Partners & Parents

Talking to Your Children About Puberty

12 November, 2018 | DD Staff
  • Talking to Your Children About Puberty
Feature Image: Amaze

Similar to talking to your children about sex, the conversation surrounding puberty must be an ongoing one, led by the parent. With easy access to a world of information and misinformation (online), your child deserves to know the facts from the fiction.

It’s natural for this to be an uncomfortable discussion, but there is nothing more comforting to a child than having an approachable, non-intimidating parent.

Daddy’s Digest has put together a few pointers to help fathers better approach the talk.

1. Be open and honest. Don’t wait for your children to come to you with questions. Talk to them about their changing bodies before they experience the changes.

2. Toddlers ask questions, so talk them through the changes they experience.

3. Children (around the age of 8) should be aware of the physical and emotional changes associated with puberty.

4. The average age for puberty to start is around 11 for boys and 10 for girls.

5. Puberty doesn’t usually come earlier than the age of 7-8 for girls and age 9 for boys. If it does come earlier than this, then it is referred to as precocious puberty and may be a sign of a health issue that requires the attention of a qualified medical professional.

6. Talk to your girls about menstruation before they get their period. Waiting till after can cause emotional distress and confusion.

7. Let your boys understand that they are beginning to develop sexually and talk to them about their first ejaculation.

8. Boys should be taught about the changes young girls go through and the same applies vice-versa.

9. Reassure your children that the changes they are going to experience are normal and that they mustn’t feel insecure and alone.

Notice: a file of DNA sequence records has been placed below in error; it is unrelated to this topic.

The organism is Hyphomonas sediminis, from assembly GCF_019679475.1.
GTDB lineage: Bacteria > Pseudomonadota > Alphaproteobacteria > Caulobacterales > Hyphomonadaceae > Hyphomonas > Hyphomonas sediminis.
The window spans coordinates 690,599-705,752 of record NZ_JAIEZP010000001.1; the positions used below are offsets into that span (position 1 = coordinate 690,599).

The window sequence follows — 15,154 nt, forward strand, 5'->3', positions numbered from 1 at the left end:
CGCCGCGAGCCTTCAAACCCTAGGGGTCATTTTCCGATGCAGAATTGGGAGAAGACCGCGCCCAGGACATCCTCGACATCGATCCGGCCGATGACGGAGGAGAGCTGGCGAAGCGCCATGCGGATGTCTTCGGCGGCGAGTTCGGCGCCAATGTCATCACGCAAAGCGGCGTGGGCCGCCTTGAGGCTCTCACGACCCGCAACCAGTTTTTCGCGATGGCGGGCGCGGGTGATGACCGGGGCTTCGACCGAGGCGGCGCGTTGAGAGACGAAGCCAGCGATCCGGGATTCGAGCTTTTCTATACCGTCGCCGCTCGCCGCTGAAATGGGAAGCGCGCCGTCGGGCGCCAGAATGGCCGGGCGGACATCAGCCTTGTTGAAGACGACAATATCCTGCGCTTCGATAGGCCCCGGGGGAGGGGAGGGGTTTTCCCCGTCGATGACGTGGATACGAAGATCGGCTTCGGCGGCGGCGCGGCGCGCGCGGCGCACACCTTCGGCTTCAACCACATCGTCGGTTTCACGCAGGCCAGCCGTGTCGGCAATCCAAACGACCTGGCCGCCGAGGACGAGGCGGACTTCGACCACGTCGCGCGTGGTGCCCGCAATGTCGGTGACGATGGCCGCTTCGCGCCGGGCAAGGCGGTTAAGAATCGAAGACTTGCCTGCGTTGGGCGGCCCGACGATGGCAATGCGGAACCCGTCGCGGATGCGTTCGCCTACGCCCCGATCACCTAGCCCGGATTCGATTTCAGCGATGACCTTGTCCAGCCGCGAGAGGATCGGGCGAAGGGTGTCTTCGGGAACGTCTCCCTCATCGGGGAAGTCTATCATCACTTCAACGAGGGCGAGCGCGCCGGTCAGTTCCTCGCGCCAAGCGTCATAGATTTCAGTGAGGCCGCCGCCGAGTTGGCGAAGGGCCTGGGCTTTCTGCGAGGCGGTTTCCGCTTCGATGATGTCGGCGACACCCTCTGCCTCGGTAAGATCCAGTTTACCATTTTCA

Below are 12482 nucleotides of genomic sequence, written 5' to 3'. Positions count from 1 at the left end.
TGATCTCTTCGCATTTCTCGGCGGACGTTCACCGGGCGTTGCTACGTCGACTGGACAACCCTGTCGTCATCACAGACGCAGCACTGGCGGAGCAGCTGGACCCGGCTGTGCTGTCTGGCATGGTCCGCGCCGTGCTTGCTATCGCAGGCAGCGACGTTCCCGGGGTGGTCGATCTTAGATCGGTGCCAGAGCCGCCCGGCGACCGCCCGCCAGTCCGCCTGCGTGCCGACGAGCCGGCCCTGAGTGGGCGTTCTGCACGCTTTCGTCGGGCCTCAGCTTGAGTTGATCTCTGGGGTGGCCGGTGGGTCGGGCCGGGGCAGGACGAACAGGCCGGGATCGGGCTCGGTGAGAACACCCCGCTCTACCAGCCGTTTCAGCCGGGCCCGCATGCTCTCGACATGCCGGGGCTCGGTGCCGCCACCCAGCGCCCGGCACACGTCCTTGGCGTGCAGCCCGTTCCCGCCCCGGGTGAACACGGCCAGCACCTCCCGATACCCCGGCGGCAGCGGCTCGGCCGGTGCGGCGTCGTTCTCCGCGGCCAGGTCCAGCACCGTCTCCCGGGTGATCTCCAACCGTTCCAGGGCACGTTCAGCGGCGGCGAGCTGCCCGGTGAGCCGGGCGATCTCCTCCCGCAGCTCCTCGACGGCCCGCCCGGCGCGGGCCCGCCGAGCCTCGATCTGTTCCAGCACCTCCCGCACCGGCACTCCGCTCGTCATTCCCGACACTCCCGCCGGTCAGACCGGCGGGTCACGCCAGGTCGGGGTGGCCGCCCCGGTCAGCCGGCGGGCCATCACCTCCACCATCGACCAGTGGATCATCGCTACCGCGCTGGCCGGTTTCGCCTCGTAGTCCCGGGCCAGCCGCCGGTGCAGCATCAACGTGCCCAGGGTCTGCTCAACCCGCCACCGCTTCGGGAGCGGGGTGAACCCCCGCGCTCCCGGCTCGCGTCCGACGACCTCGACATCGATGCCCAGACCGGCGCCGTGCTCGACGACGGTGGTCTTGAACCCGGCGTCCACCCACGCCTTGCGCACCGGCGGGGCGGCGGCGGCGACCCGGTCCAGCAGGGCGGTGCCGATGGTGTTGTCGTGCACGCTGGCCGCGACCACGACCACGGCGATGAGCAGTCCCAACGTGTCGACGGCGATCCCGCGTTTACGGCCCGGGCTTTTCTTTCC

10. Let them know that the timing of these changes varies from person to person. The last thing you want is your child to feel awkward if they’re experiencing puberty before their peers.

11. Brush up on the basics. Don’t walk into a conversation without all the facts. Here are some of the changes your children can expect to experience:

Our guide outlines the facts based on research from several online and offline resources. If you are in doubt or worried about your child for any reason, consult with a qualified and certified mental health professional or medical doctor.

Reviewed by: Dr. Melanie Schlatter

Date reviewed: 14th November, 2018

Related articles:

Sexting – Parent’s Guide to Keeping Children Safe

Help Your Child Deal with Peer Pressure

Understanding Sexual Coercion and Sexual Assault

How to Protect Your Child from Predators

Male Victims of Abuse

Help Your Teen Define a Healthy Relationship

Help Your Teens Understand Love

RECENT
I Love You
“Why didn’t you hug your dad when you said goodbye?” she asked.
Be Kind
I will admit that I don’t always fulfill my aspirations to be kind.
Where do Dads go for Mental Health advice?
We need to start addressing this silent epidemic of paternal depression.
Have Fun
My Grandmother’s last act in her very long career as a nurse was carrying me out of the hospital.